I heard many stories like this on the "festival circuit." They're a big reason I chose to free Sita Sings the Blues (which consequently earned me more money that any distributor would have). Getting a conventional distribution deal was just about the worst thing that could happen to an independent filmmaker in 2008.
I'm doing my part to increase that association without people having to suffer flying shards of glass in their kitchens. Eventually the pyrex brand will become disassociated with heat-resistant glass, but consumers are paying a high price for this change. They may be injured, their meals ruined, and they certainly won't be getting refunds for their broken purchases.
Again, consider if an unlicensed seller were passing off soda lime glass as pyrex. That would become the poster child for stricter Trademark enforcement, and you can bet the "endangering consumers" argument would be front and center.
My point is that if passing off soda lime glass as pyrex is somehow the consumers' fault for not being "knowledgable/educated" enough, then surely the moron in a hurry who addressed his comment to "Mike" is equally to blame.
Personally, I think Techdirt has some responsibility to let readers know who wrote what articles. Likewise I think Corning has some responsibility to sell genuine pyrex under the pyrex brand. Do I think we need more laws to enforce this? No. But the comment I responded to blamed consumers for being sold soda lime glass as pyrex. I found this ironic.
I'm imagining everyone in Congress shaking each others' hands, saying, "Victory! Now we have twice as many funders to choose from! Who wants to be funded by Tech now? Rubio? Boozman? Hatch? And whoever wants to stick with Hollywood can get twice as much now! Twice as much money for Congress! Let's have a party!"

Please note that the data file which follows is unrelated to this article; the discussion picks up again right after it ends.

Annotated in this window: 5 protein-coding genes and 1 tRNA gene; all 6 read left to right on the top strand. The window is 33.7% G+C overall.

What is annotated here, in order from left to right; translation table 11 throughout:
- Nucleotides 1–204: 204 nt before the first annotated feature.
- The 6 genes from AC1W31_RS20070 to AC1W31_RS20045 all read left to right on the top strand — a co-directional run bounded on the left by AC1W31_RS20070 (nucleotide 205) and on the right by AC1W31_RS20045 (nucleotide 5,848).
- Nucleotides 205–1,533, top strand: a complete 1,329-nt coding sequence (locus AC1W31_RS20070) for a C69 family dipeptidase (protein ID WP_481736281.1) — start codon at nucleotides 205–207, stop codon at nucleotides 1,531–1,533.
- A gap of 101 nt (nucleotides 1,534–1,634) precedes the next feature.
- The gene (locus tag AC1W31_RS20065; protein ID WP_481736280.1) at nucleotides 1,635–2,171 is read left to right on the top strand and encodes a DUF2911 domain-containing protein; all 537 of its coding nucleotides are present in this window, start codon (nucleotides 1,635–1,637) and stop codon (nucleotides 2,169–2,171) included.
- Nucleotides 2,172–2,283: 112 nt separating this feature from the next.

I love The Day The LOLcats Died video. It is totally infringing copyright. Some people are saying it's Fair Use because it's "parody," but legally it's not parody, it's satire, and satire isn't covered by Fair Use. If distinguishing between parody and satire sounds idiotic, it is, but that's what our brilliant courts have determined. According to them parody uses the work to comment on the work itself (changing the lyrics to make fun of the song American Pie itself), while satire uses the work to comment on another issue (using the melody to talk about SOPA).
I mention this because SOPA and PIPA are merely results of our copyright laws. Let's not forget that as long as we have our copyright laws, we'll keep getting things like SOPA and PIPA. Stop cutting of the Hydra's heads and drive a stake through its heart instead.
Most artists are not exactly "doing fine," because most artists never have, and never will, "do fine" financially. That's true whether it's in the most proprietary, copyright-maximalist system imaginable, or a Free Culture utopia. Most artists are poor. If copyright actually made artists money, I'd support it. It doesn't. Conversely, the benefit of Free Culture isn't that it's a magic way for all artists to suddenly make lots of money. It's not. But it will allow for more art, and better art, and civil liberties, and freedom of expression, and cultural progress. More artists would be able to create and survive without copyright, and many would do better financially, but most would still "starve", just like today, and just like before copyright was ever invented.
#7 totally corroborates my own less formal findings. People buy Sita Sings the Blues DVDs to support me, and because they want a tangible object for their libraries. The survey's 100% was nice to see, and not surprising:
I wanted to support the band: 100%
I wanted to own the music: 61%
I wanted to own a tangible version of the album (CD/Vinyl): 61%